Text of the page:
This is not exactly a tutorial, but a guide to some really cool woodworking projects. Although we are not teaching you to make anything, we are always here to help. Feel free to ask your queries in the comments in case if you face any issue while working on any of these projects. Also, tell us how much you liked this article. Did you enjoy reading it? Did you work on any of these projects, and if yes, how was your experience? You are also welcome to share any images of your completed woodwork projects.

My planer blasts shavings all over the shop floor. I decided to make my own dust chute from 4-in. PVC sewer pipe (which has thinner walls than regular Schedule 40 pipe) and a couple caps. I cut a slit in the pipe and used a heat gun to soften the plastic. That allowed me to open the slit. (Heating PVC releases fumes; ventilation is critical.) I then drilled holes in the flap and screwed it to the planer housing. Finally, I cut a 2-1/2- in. hole in one of the end caps to accept my shop vacuum hose. Works great! — Luis Arce. Here’s what else you can do with PVC pipe.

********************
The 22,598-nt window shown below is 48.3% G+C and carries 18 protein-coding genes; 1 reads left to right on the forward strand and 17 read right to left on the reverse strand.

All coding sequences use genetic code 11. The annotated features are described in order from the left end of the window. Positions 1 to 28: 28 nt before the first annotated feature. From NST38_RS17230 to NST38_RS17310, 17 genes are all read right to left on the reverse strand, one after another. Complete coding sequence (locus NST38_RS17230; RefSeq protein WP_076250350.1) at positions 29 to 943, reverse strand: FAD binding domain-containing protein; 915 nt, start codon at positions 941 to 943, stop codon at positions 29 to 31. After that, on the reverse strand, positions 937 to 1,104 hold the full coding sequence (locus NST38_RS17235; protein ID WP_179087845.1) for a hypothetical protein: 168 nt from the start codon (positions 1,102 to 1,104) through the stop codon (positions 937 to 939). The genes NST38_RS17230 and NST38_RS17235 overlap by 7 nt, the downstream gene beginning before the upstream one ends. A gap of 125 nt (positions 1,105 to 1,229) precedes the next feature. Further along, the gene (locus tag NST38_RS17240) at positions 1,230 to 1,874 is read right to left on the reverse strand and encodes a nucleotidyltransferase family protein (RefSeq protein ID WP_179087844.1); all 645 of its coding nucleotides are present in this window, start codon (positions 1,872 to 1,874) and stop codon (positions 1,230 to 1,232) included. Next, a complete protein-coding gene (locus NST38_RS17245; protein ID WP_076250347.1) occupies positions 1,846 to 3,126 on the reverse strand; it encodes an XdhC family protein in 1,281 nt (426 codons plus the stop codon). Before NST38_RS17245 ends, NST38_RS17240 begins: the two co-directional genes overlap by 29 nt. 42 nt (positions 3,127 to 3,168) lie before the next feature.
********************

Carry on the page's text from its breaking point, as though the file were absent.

Instead of using a container to mix a small amount of epoxy, just make a mixing surface on your workbench using painters tape. Simply lay down strips, overlapping the edges so the epoxy doesn’t get on your bench. When you’re done, peel off the tape and throw it away. This mixing surface will work for more than just epoxy, you can use it for wood glue or any other material you need easy access to while working on a project.
Set the table saw fence so the blade is centered on the seam, then push the whole thing through the saw. If the board edges are quite bowed or curvy, you may need a second pass. If so, unscrew the cleats, reclamp the boards across the middle center, then screw on the cleats again. The screws ding up the ends of the boards a little, so cut the boards you’re jointing a bit long, then trim 1/2 in. from each end to remove the screw holes.
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While trying to trace an exact copy of the throat plate for my table saw, I came up with this nifty technique using an ordinary pencil. I just shaved my pencil into a half-pencil by carefully grinding it on my belt sander. The flat edge enables my modified pencil to ride straight up along the edge of the template. It also works great for marking and then shaping inlays for my woodworking projects. — Tim Reese. How to cut circles with a band saw.
When cutting full sheets with my circular saw, I use plastic shelving units as sawhorses. The height is just right and by using three of them, I can make cuts in any direction and the plywood is fully supported. And because the shelving units are made of plastic, I can cut right into them without worrying that they’ll damage my saw blade. Plastic shelves are available for $20 at home centers. — John Tinger. Check out these tips for making long cuts with a circular saw.

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